My brother and his wife are expecting their first baby any day now. Every time the phone rings I hold my breath and hope that it’s my brother calling to tell me that his wife, Julie, is in labor and that my new little niece, Skylar, will soon be born. I can hardly wait to hold her and to watch my brother step into the role of being a daddy. I have watched him be an amazing uncle for the past 18 years to his 14 nieces and nephews, so I have no doubt in my mind that he will be an amazing father.
But since I am his older (only by two years) and wiser (what can I say, he went to the University of Florida and I went to Florida State) sister, I thought I would share some parenting advice:
During the first few weeks after Baby Skylar is born, you will find yourself looking at your precious little bundle of joy and wondering how one tiny baby can be so much work. You will wonder if you will ever get more than three or four hours of uninterrupted sleep in a night and ever have some semblance of a normal schedule again.
I promise the lack of sleep and seemingly never ending chaos of diaper changes and feedings will come to an end. It won’t be long until your child is a teenager and you are looking at the clock on a summer morning and wondering how on earth a kid can sleep until noon and miss the better part of the day.
As for feedings, they will become a frenzy during the teenage years which will leave you needing to take out a second mortgage on your house just to keep the pantry stocked. You will wonder how your little baby went from drinking 4 oz. of milk in a feeding to eating four bags of chips, three sandwiches, 2 bags of cookies and one gallon of milk in a feeding. The cry of the baby needing a diaper change will soon become the holler from your potty-trained child asking, “Can someone in the house please bring me some toilet paper!”
Don’t be in a rush for them to reach each milestone.
You will anxiously wait for them to take their first steps and say their first words. It will seem like it is just a matter of days when suddenly they are 16 and asking you for your car keys. You will long for the days when all they knew was the safety of being in your arms. As for the words that you are so anxiously waiting for them to utter, just wait until they become teenagers and that mouth can begins to fire off words that leave you wondering why we ever wanted our children to learn to say more than “ma-ma and da-da?”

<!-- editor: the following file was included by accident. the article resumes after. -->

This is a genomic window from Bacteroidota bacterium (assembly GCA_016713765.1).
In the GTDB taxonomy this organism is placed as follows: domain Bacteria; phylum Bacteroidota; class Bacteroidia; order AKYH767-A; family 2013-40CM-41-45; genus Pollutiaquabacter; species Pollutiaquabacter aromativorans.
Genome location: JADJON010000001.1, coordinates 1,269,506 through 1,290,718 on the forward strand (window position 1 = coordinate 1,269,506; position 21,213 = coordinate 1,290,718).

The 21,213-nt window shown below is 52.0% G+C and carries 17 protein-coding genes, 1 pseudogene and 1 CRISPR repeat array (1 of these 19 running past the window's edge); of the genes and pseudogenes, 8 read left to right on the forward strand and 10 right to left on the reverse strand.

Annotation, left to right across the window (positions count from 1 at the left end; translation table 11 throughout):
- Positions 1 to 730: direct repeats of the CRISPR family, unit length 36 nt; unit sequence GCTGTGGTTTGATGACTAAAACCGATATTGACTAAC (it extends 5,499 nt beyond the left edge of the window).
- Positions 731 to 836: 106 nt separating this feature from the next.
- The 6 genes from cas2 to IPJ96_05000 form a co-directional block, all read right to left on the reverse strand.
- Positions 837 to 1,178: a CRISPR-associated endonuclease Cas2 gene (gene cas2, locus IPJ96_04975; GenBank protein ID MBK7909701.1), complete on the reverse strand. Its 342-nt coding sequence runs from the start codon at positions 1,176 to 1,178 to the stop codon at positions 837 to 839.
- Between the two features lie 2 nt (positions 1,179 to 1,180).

If sweet Skylar has a meltdown in public one day and she will, please don’t be embarrassed or get overly stressed about it. We have all been there, we have all had children who have at one point or another have had a fit in public that is worthy of an academy awards. It doesn’t mean you are a bad parent nor have an unruly child.
Children lack the maturity and ability to express their thoughts, feelings and emotions in words and at times it just comes out in the form of a meltdown. Anyone who gives you the stink eye because your child is having a meltdown, lacks the maturity or memory of what it was like to be the parent of a young child. But most of us remember those days and are likely to be the ones giving you a look of complete understanding.
My final advice is never; ever think that if you hold your child too much you will spoil them.
This is a very different world than the one we grew up in as children. Each day there are stories in the news that leave all of us speechless. I remember after 9/11 how one of my daughter’s wouldn’t go upstairs to sleep in her room and she was adamant that all of her siblings sleep downstairs with me in the master bedroom. When I asked her why she said, “Mommy, what if a bad guy flies a plane into our house and you can’t get upstairs to get us?”
That was the moment I realized that the world my children will grow up in will be filled with fears and happenings that many of us never dreamed would happen. If I can hold my children and make them feel safe and secure in my arms for as long as I can, I feel as if somehow I am fulfilling one of my primary duties as a parent. Love is not a material possession that spoils a child. Having a child who longs for you to pick them up or be close to you is not a bad thing.
Have you ever heard one of the people who have committed some hideous crime on innocent people say, “Judge, I did it because when I was child I was held to much, rocked and cuddled whenever I was afraid and was given unconditional love so as to never feel alone.”? No, if anything you hear just the opposite. So don’t be afraid to hold your child as often as you can, talk to them, listen to them, hear them and let them know that you will always be there for them. That is far from spoiling them.
Congratulations to my little brother, Giff and his wife Julie and welcome to parenthood. It is a job that is more challenging and more difficult than you ever could imagine it would be but it is also more beautiful and fulfilling than anything else you will ever experience. Welcome to the world Baby Skylar!